Written by MARK JAEGER
Wednesday, 02 May 2012 16:12
Hearing set on use of barrier to protect crops grown on community plots
Like gardeners waiting for spring blooms to begin emerging, the evolution of a community garden in the Village of Fredonia has been a test of patience.
Garden organizer Tony Randall appeared before the Fredonia Village Board recently to address the latest obstacle to the project ‚ÄĒ the lack of fencing.
‚ÄúWe are at the stage where we have at least eight people interested in being part of the garden,‚ÄĚ Randall said.
He said he envisions the garden plot on a vacant lot in the Stoney Creek subdivision being surrounded by a four-foot, wire fence to keep hungry creatures away from the goodies.
‚ÄúThis would not be a big, stockade fence,‚ÄĚ Randall said.
However, he said, village ordinances allow only decorative fencing in residential areas.
Randall said natural animal repellents, like cayenne pepper sauce, will also be used to keep rabbits and raccoons out of the garden.
To ease the concerns of officials, Randall said he would like a waiver from the village allowing only a temporary fence.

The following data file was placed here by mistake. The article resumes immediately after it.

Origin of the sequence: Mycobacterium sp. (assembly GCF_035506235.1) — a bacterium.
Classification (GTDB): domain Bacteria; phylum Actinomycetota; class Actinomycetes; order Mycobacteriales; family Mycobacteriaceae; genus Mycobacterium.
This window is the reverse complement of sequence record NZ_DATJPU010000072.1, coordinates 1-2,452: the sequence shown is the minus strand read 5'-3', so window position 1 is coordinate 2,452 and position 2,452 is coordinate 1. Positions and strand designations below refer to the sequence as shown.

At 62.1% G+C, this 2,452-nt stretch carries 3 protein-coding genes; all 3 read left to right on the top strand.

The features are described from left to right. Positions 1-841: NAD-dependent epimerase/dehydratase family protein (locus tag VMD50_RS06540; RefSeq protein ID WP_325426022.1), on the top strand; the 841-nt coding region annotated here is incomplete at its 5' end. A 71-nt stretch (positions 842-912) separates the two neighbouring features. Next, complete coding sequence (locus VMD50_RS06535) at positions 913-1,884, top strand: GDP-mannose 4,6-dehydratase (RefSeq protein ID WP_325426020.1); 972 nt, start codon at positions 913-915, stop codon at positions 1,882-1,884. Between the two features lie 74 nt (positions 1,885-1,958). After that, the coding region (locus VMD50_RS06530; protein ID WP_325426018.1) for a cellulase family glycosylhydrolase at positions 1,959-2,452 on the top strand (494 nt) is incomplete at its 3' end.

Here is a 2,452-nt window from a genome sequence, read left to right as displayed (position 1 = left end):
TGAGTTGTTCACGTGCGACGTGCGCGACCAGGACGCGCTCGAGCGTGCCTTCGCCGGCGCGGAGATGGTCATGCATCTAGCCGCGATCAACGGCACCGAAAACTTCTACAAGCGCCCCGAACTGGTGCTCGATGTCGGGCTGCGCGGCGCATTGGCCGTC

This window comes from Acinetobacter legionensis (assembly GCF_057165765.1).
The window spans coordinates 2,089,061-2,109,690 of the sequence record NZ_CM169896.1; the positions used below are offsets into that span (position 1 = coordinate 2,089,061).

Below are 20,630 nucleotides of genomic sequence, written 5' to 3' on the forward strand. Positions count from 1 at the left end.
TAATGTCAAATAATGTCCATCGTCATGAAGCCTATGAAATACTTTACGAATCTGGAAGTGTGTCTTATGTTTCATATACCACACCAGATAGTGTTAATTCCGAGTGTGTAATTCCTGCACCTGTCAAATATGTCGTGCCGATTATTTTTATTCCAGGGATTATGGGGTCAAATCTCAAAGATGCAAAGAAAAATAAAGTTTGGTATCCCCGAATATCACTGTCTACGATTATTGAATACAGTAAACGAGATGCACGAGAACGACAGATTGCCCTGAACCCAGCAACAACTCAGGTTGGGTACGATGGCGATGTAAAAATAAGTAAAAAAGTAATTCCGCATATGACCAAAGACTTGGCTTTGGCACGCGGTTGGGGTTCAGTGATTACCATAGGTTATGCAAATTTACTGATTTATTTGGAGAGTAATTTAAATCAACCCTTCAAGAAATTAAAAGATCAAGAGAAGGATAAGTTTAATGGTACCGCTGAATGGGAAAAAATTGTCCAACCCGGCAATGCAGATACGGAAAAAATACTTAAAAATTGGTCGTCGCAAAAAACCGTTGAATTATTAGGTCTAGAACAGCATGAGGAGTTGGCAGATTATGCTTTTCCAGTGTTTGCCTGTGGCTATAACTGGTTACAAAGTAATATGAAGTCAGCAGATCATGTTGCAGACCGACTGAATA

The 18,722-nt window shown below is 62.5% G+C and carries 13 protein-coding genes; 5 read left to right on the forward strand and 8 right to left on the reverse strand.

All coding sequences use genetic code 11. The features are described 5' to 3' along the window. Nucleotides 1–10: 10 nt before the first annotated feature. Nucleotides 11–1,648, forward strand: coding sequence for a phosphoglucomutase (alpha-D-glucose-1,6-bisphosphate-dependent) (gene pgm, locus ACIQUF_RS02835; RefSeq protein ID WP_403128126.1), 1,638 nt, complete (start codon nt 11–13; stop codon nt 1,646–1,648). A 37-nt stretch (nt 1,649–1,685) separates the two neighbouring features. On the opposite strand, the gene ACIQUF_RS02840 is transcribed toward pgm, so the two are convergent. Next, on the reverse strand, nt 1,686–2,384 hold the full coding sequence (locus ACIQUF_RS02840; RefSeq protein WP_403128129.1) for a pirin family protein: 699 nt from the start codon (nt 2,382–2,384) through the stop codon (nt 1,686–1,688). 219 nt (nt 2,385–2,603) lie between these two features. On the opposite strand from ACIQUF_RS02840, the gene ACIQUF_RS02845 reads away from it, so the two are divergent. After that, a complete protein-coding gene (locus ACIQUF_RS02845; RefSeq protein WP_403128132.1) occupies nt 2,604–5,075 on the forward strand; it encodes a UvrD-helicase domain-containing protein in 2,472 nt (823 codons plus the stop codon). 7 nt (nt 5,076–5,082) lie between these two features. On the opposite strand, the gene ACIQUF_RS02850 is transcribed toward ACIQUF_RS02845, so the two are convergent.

‚ÄúI have found that the little critters tend to find their natural food by July, so 45 days should be sufficient,‚ÄĚ he said.
Officials said they supported the project, but contended it made more sense to amend the fence ordinance than to grant a waiver.
Randall said enthusiasm for the project is growing, with volunteers and Boy Scouts offering to erect the fencing and create paths between the plots.
Sympathetic with Randall‚Äôs plight, the Plan Commission recommended altering the village ordinance to allow temporary fencing for gardens. The proposed change also says the 45-day restriction can be waived with the approval of the public works director.
A public hearing on allowing a temporary fence to protect the garden will be held May 17, the same night public input will be sought on the plan by a local youngster to raise chickens in a village subdivision.